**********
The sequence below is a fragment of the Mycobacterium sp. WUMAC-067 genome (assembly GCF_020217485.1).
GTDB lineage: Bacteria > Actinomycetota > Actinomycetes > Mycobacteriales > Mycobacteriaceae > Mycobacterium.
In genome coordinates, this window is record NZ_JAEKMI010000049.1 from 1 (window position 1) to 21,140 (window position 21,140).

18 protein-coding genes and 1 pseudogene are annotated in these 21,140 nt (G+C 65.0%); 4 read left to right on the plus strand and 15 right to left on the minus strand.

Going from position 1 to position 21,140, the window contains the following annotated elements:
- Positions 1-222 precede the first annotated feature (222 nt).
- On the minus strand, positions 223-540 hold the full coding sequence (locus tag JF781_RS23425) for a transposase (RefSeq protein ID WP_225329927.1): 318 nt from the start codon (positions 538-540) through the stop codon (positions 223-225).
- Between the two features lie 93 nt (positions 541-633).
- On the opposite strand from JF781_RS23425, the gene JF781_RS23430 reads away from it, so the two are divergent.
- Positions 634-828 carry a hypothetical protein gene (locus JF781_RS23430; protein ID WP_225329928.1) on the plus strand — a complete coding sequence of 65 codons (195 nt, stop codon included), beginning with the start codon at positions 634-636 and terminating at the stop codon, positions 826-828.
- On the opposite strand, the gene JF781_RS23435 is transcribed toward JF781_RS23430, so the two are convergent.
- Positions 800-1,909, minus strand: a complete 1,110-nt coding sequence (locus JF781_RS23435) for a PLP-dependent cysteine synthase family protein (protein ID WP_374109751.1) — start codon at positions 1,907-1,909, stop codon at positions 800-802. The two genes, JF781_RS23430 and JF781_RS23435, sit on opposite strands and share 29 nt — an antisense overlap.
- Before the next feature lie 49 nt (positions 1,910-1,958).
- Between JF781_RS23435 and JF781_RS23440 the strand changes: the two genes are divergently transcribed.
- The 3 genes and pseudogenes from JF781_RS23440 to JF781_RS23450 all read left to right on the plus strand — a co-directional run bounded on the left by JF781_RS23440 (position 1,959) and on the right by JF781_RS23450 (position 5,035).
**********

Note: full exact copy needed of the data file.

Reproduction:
The sequence below is a fragment of the Mycobacterium sp. WUMAC-067 genome (assembly GCF_020217485.1).
GTDB lineage: Bacteria > Actinomycetota > Actinomycetes > Mycobacteriales > Mycobacteriaceae > Mycobacterium.
In genome coordinates, this window is record NZ_JAEKMI010000049.1 from 1 (window position 1) to 21,140 (window position 21,140).

18 protein-coding genes and 1 pseudogene are annotated in these 21,140 nt (G+C 65.0%); 4 read left to right on the plus strand and 15 right to left on the minus strand.

Going from position 1 to position 21,140, the window contains the following annotated elements:
- Positions 1-222 precede the first annotated feature (222 nt).
- On the minus strand, positions 223-540 hold the full coding sequence (locus tag JF781_RS23425) for a transposase (RefSeq protein ID WP_225329927.1): 318 nt from the start codon (positions 538-540) through the stop codon (positions 223-225).
- Between the two features lie 93 nt (positions 541-633).
- On the opposite strand from JF781_RS23425, the gene JF781_RS23430 reads away from it, so the two are divergent.
- Positions 634-828 carry a hypothetical protein gene (locus JF781_RS23430; protein ID WP_225329928.1) on the plus strand — a complete coding sequence of 65 codons (195 nt, stop codon included), beginning with the start codon at positions 634-636 and terminating at the stop codon, positions 826-828.
- On the opposite strand, the gene JF781_RS23435 is transcribed toward JF781_RS23430, so the two are convergent.
- Positions 800-1,909, minus strand: a complete 1,110-nt coding sequence (locus JF781_RS23435) for a PLP-dependent cysteine synthase family protein (protein ID WP_374109751.1) — start codon at positions 1,907-1,909, stop codon at positions 800-802. The two genes, JF781_RS23430 and JF781_RS23435, sit on opposite strands and share 29 nt — an antisense overlap.
- Before the next feature lie 49 nt (positions 1,910-1,958).
- Between JF781_RS23435 and JF781_RS23440 the strand changes: the two genes are divergently transcribed.
- The 3 genes and pseudogenes from JF781_RS23440 to JF781_RS23450 all read left to right on the plus strand — a co-directional run bounded on the left by JF781_RS23440 (position 1,959) and on the right by JF781_RS23450 (position 5,035).